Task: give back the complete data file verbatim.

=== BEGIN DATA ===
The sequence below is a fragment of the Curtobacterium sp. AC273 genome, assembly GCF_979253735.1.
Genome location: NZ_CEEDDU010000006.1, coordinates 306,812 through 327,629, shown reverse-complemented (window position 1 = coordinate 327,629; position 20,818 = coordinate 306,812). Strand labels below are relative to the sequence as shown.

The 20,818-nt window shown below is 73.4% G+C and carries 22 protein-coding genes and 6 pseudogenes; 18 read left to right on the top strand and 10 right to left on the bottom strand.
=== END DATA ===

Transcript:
The sequence below is a fragment of the Curtobacterium sp. AC273 genome, assembly GCF_979253735.1.
Genome location: NZ_CEEDDU010000006.1, coordinates 306,812 through 327,629, shown reverse-complemented (window position 1 = coordinate 327,629; position 20,818 = coordinate 306,812). Strand labels below are relative to the sequence as shown.

The 20,818-nt window shown below is 73.4% G+C and carries 22 protein-coding genes and 6 pseudogenes; 18 read left to right on the top strand and 10 right to left on the bottom strand.